• Maria Popova’s Animated Essay: Wisdom in the Age of Information In this stunning collaboration with animator Drew Christie, Maria Popova parses the difference between wisdom and knowledge and ends with a question we should all be asking ourselves. Popova, the brain behind the phenomenal intellect and arts blog Brain Pickings, teamed up with Christie for the Future of Storytelling Conference. “A great story invites an […]
  • I am the Common Reader: Virginia Woolf on pleasure, reading, & the survival of literature Despite her knowledge of Greek and her voracious reading of the classics, Virginia Woolf considered herself a self-taught reader. As a woman, she had been denied the illustrious Oxford education that the men in her family enjoyed. As it turns out, her lack of affectation, her insistence on taking pleasure in reading, is what makes her […]
  • Kayak Morning by Roger Rosenblatt, and other books on grief I first came across the work of Roger Rosenblatt at a local bookstore, where the paperback of his memoir, Making Toast, was on display on the front table. When Rosenblatt’s 38-year-old daughter died suddenly of a heart defect no one knew she had, he and his wife Ginny moved in with their widowed son-in-law to […]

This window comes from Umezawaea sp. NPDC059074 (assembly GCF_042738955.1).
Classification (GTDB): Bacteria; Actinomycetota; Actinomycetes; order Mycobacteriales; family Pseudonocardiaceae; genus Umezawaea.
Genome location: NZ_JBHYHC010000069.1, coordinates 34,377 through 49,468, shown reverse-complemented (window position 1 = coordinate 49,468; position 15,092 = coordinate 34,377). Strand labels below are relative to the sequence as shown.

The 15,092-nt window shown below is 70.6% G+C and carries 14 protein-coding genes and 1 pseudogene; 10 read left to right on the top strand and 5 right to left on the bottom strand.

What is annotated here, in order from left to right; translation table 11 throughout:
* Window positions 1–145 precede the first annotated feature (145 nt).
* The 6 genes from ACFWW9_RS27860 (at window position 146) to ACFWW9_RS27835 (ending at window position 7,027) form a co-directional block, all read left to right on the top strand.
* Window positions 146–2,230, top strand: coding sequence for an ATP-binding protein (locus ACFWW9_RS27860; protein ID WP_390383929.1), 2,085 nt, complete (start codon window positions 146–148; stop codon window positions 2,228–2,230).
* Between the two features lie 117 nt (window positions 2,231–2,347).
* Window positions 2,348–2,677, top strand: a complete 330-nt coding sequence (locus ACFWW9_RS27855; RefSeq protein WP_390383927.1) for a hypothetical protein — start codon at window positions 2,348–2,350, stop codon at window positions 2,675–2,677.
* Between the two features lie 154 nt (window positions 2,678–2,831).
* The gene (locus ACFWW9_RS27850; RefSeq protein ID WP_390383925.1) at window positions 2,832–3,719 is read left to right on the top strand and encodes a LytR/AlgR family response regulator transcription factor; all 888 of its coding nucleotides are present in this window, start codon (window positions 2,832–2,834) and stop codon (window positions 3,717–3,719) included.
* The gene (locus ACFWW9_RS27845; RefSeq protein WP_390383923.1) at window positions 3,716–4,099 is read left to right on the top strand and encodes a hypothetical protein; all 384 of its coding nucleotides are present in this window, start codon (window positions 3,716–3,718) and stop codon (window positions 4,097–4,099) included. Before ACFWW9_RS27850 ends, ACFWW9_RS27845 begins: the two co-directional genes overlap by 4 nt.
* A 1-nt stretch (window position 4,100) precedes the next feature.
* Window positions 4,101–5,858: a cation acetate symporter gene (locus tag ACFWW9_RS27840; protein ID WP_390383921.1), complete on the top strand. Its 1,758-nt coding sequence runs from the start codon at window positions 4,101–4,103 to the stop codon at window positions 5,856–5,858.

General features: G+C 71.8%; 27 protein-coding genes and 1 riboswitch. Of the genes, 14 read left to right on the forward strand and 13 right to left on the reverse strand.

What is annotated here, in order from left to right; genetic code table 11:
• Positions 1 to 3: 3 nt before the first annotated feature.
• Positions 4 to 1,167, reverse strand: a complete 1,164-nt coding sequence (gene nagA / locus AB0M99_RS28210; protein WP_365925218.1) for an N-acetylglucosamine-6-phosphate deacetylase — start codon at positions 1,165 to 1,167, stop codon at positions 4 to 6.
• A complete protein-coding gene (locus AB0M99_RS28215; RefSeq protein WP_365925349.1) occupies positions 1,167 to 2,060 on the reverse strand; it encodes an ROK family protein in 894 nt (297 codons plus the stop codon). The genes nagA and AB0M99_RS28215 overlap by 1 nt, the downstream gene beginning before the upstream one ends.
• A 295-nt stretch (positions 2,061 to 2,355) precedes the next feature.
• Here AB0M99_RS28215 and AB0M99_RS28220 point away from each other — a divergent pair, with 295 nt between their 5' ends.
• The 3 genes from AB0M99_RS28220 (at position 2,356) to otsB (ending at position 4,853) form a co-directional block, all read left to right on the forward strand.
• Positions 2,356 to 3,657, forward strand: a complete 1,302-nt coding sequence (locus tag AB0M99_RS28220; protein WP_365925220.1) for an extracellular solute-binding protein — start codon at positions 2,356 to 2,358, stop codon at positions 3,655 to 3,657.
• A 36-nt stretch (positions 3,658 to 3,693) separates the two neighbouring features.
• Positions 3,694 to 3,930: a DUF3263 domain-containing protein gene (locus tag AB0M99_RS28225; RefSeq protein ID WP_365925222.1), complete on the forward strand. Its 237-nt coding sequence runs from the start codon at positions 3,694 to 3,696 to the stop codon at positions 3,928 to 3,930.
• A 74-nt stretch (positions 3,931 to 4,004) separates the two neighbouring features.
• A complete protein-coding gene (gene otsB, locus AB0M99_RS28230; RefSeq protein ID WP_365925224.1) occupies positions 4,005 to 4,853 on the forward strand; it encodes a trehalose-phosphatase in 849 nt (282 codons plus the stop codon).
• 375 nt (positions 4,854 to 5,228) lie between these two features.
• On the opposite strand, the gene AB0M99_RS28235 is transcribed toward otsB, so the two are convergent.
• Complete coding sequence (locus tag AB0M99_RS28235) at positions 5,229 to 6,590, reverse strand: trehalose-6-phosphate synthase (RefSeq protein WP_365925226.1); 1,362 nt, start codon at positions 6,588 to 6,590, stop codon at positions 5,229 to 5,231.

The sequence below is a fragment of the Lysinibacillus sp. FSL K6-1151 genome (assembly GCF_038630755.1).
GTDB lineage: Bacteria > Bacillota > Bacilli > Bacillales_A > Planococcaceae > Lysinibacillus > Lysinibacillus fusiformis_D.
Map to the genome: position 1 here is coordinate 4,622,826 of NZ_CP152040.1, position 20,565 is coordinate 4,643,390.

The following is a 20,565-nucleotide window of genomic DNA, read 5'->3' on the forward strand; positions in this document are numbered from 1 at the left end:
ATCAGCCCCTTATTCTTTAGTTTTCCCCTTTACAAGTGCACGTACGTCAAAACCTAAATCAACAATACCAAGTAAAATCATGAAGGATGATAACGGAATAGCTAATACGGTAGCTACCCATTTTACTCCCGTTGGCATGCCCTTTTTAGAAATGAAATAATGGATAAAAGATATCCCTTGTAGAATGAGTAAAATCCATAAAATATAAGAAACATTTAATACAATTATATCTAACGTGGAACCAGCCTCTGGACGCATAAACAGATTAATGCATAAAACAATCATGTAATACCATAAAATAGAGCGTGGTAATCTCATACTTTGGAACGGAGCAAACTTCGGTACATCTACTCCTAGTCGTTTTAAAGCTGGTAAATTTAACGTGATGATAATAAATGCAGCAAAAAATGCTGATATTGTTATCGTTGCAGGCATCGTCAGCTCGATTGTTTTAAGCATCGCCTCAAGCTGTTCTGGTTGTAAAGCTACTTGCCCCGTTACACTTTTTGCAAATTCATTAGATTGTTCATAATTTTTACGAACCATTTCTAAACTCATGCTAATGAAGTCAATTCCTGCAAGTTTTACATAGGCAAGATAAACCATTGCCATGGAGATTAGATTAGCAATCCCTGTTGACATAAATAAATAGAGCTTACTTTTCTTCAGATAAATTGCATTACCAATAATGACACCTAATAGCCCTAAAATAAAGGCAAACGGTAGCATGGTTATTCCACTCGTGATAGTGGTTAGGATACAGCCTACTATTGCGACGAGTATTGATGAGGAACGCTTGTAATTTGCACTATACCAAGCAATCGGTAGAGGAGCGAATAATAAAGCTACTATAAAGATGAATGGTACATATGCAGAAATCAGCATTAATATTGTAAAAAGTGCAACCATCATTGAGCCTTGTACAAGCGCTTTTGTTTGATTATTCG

• Pure by Julianna Baggott Pure, by Julianna Baggott A powerful post-apocalyptic novel by the author of more than a dozen books for children and adults. In the Dome live the Pures, persons who escaped the Detonations that destroyed most of Earth. Outside live the wretches, the ravaged survivors whose bodies fused with objects, animals, and each other during the […]
  • Little Children, by Tom Perotta It took me a long time to get around to reading this book.  I kept hearing the title, Little Children, bandied about, and it kept getting great reviews, but it was the title that turned me off. I knew there was a pedophile in the book; that knowledge, combined with the title, convinced me it […]
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